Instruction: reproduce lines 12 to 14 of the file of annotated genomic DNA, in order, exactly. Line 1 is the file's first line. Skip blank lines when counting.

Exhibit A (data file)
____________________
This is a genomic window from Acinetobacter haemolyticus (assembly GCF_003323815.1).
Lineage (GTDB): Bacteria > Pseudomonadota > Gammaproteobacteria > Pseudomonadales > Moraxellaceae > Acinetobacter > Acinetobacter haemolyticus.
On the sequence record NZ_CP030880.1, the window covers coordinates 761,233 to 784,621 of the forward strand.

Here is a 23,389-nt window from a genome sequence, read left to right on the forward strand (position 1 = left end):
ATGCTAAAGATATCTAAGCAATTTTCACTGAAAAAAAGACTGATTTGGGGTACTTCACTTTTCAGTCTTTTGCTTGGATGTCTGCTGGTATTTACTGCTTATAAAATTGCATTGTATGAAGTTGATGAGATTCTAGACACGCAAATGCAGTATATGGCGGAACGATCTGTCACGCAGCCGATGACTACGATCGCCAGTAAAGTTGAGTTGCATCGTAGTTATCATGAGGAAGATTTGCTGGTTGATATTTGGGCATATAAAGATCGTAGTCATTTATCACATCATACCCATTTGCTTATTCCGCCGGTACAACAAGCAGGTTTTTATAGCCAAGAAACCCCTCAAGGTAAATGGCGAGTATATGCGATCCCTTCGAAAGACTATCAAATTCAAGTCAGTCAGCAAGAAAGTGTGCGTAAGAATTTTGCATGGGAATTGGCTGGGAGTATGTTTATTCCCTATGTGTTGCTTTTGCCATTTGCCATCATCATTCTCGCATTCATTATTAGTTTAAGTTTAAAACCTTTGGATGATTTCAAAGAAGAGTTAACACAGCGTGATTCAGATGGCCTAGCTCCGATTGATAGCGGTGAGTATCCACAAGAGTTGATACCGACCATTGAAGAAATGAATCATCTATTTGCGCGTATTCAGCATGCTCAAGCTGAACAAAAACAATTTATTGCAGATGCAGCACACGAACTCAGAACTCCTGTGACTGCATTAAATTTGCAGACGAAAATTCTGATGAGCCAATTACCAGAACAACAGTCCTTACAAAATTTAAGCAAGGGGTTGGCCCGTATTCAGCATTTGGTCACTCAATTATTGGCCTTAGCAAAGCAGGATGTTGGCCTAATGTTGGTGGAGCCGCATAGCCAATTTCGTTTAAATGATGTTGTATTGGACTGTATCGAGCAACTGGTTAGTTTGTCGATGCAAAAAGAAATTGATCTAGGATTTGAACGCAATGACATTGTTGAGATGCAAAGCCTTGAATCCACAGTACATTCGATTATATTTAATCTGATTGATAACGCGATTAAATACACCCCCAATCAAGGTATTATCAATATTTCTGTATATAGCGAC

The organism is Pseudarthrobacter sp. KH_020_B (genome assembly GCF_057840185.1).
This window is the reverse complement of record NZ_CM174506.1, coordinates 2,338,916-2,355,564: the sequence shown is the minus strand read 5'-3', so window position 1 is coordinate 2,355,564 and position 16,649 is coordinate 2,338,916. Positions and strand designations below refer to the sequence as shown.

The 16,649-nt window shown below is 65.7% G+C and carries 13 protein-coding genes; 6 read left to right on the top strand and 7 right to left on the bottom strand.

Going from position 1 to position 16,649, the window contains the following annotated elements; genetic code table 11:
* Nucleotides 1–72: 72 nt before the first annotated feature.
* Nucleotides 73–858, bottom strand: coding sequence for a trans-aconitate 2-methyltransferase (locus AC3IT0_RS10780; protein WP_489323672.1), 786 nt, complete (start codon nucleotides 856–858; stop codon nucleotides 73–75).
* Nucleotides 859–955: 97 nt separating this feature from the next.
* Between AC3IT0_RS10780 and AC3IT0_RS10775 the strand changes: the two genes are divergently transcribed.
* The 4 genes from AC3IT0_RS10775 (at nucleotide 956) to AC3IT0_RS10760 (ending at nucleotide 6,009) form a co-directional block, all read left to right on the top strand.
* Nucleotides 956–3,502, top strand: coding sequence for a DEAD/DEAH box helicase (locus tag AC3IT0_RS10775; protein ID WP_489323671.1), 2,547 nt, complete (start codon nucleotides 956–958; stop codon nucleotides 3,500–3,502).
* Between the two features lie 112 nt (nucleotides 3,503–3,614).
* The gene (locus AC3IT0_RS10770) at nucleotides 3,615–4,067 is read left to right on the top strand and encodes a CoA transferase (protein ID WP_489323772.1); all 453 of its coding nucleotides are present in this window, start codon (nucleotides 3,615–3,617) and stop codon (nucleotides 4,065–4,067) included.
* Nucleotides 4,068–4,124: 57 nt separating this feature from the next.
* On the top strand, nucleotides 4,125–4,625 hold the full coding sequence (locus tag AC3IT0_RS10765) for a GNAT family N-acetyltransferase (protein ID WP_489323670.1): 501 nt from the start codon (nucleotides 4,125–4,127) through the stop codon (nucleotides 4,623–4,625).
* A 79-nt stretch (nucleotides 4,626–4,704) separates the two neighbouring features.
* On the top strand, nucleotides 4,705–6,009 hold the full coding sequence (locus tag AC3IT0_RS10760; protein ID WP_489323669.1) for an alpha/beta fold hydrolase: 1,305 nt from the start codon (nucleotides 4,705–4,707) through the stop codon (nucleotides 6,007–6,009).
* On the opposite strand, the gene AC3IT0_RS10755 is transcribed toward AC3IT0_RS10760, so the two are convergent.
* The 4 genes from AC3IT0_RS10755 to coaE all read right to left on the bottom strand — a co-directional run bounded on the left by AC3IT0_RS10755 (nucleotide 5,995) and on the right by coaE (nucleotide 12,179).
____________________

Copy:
* Nucleotides 859–955: 97 nt separating this feature from the next.
* Between AC3IT0_RS10780 and AC3IT0_RS10775 the strand changes: the two genes are divergently transcribed.
* The 4 genes from AC3IT0_RS10775 (at nucleotide 956) to AC3IT0_RS10760 (ending at nucleotide 6,009) form a co-directional block, all read left to right on the top strand.